“I don’t think you can trust bankers to control themselves. They’re like heroin addicts,” Charlie Munger famously said.
At age 94, Berkshire Hathaway’s vice chairman has seen enough business cycles to know that when things go bad, banks fail.
Yet, now that the Great Recession is far enough in the rearview mirror you get the inevitable push to loosen the proprietary trading regulations and bank debt to equity financial requirements that were put in place to prevent the very excesses that brought on the most devastating financial crisis since the Great Depression of the 1930s.
Among the changes, thanks to bank and financial institution lobbying, U.S. regulators are proposing changes to the “Volker Rule” introduced after the 2007-2009 financial crisis that bans banks from trading on their own account in order to make compliance easier for many firms.
The 2010 Dodd-Frank financial reform law banned banks that held U.S. taxpayer-insured deposits from engaging in proprietary trading.
Former Federal Reserve chairman Paul Volker, whom the rule is named after, supports simplification, as long as the new rules meet the intent of the the current regulations.
“What is critical is that simplification not undermine the core principle at stake — that taxpayer-supported banking groups, of any size, not participate in proprietary trading at odds with the basic public and customers’ interests,” Volcker notes.
The proposed changes are now undergoing a 60 day public comment period.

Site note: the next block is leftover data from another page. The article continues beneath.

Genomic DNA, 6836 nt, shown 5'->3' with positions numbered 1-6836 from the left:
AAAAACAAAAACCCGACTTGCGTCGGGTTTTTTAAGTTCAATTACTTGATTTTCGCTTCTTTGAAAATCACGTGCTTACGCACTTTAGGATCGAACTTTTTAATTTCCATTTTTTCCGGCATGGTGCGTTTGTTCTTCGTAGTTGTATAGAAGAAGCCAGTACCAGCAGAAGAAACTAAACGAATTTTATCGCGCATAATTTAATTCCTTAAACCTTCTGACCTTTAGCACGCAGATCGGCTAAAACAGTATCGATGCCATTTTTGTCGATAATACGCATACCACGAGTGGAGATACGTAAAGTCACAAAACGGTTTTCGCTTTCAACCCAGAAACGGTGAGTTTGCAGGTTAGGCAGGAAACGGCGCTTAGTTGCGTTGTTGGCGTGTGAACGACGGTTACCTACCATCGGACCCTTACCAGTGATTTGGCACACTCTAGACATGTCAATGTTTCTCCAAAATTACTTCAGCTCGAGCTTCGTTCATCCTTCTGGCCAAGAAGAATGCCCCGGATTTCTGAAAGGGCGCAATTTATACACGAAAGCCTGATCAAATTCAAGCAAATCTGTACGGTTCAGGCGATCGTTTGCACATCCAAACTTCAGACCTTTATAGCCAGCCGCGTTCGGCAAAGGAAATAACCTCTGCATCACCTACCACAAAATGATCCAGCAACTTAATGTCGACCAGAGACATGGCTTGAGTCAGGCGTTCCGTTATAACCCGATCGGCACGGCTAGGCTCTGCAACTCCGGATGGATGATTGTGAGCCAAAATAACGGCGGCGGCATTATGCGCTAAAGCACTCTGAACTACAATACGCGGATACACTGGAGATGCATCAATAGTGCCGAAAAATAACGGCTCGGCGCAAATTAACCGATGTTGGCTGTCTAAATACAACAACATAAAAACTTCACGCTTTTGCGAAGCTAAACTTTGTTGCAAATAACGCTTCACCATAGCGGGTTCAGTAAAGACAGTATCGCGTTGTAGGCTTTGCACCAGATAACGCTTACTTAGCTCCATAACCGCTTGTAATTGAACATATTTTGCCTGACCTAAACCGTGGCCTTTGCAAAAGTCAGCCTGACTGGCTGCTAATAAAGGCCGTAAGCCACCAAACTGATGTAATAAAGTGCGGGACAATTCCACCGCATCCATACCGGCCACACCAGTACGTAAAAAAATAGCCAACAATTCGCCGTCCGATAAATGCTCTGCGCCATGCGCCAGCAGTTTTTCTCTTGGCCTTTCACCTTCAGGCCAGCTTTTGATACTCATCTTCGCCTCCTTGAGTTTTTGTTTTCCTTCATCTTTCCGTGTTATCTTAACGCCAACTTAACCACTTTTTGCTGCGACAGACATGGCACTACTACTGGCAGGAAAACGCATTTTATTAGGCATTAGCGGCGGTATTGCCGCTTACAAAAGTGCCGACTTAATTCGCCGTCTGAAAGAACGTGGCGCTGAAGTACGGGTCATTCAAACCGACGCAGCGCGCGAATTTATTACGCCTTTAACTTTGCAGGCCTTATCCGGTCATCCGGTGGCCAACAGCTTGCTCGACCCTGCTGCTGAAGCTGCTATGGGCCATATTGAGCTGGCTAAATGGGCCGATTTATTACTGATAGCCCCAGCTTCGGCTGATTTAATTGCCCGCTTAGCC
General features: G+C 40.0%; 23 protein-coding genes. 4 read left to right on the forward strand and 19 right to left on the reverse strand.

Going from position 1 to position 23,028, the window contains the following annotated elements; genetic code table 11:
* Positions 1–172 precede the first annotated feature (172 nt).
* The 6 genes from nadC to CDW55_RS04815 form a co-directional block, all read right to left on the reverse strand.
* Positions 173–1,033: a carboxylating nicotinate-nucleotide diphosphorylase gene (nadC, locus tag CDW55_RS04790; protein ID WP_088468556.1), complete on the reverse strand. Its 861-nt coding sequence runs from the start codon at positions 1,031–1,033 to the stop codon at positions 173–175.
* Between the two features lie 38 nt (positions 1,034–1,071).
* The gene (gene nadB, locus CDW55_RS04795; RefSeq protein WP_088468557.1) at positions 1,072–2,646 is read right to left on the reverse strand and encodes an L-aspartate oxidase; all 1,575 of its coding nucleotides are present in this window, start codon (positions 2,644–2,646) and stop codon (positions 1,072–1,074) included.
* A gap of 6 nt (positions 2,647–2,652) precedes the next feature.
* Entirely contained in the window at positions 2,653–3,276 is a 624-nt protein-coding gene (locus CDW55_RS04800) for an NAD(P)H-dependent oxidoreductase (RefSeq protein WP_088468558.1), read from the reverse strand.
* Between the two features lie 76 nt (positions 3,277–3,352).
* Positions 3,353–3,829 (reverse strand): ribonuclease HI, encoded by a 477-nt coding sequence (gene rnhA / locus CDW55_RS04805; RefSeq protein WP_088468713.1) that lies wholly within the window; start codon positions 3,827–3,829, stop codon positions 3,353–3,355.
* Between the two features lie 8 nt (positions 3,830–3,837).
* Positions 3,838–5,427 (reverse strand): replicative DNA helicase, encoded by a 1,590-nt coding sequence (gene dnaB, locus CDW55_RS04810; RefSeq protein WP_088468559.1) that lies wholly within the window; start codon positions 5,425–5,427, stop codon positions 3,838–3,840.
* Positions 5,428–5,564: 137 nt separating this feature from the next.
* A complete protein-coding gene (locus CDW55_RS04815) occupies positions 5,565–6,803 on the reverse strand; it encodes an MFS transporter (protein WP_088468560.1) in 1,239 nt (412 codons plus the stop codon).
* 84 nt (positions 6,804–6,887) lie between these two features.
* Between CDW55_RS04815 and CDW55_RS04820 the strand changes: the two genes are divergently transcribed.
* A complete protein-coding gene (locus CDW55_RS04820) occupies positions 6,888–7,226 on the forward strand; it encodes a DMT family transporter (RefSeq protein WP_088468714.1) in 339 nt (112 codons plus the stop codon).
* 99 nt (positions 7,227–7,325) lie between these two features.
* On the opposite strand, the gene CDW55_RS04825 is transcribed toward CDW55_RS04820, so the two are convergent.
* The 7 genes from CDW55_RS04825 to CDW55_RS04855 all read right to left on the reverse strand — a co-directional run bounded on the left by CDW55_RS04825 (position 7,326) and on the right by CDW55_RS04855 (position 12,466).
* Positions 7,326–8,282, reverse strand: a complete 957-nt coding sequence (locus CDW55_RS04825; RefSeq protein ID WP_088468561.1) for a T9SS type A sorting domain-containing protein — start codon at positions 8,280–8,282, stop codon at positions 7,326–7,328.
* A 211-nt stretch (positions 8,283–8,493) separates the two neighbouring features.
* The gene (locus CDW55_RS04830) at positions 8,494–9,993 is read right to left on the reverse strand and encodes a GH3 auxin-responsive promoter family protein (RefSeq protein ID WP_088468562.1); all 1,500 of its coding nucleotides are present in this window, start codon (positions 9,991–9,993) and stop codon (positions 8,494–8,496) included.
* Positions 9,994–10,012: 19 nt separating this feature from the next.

President Trump has already signed into law changes in regulations impacting small and medium-sized lenders. Among the changes, the bill raised to $250 billion from $50 billion the threshold under which banks are deemed too big to fail, and eliminated the requirement for stress tests for the banks below that threshold as well.
Loosening some regulations may in fact bring some needed relief and improved efficiency for banks, but the fact that a number of democrats have signed on to this effort in addition to republicans says as much about the power of the banking lobby as it does about bipartisanship.
Berkshire Hathaway shareholders have a direct interest in the solvency of some of the largest financial institutions because Berkshire owns sizeable stakes in Wells Fargo, American Express, and Bank of America, not to mention Goldman Sachs.
While loosening of financial regulations may boost share prices and increase dividends in the short term, the question is whether it increases the likelihood of catastrophic financial institution failures in the future.
The Great Depression and the Great Recession are certainly the two most memorable periods of mass bank failures, but investors should keep in mind that there have been many more, including the Panic of 1819, the Panic of 1837, the Panic of 1873, and the Panic of 1907.
And don’t forget the Savings and Loan Crisis of the 1980s and 1990s, which saw 1,043 failures, accounting for roughly one third of all Savings and Loan associations.
Over the years, Charlie Munger has astutely noted that free market objectives are different than letting the fox have unfettered access to the henhouse, and he hasn’t been afraid to say so.
“People really thought that giving a predatory class of people the ability to do whatever they wanted was free-market enterprise, Munger wryly observed at the WESCO annual meeting in 2009. “It wasn’t. It was legalized armed robbery. And it was incredibly stupid.”
As for the push for tight regulations, “Banks will not rein themselves in voluntarily. You need adult supervision,” Munger wisely pointed out.
© 2018 David Mazor
Disclosure: David Mazor is a freelance writer focusing on Berkshire Hathaway. The author is long in Berkshire Hathaway, and this article is not a recommendation on whether to buy or sell the stock. The information contained in this article should not be construed as personalized or individualized investment advice. Past performance is no guarantee of future results.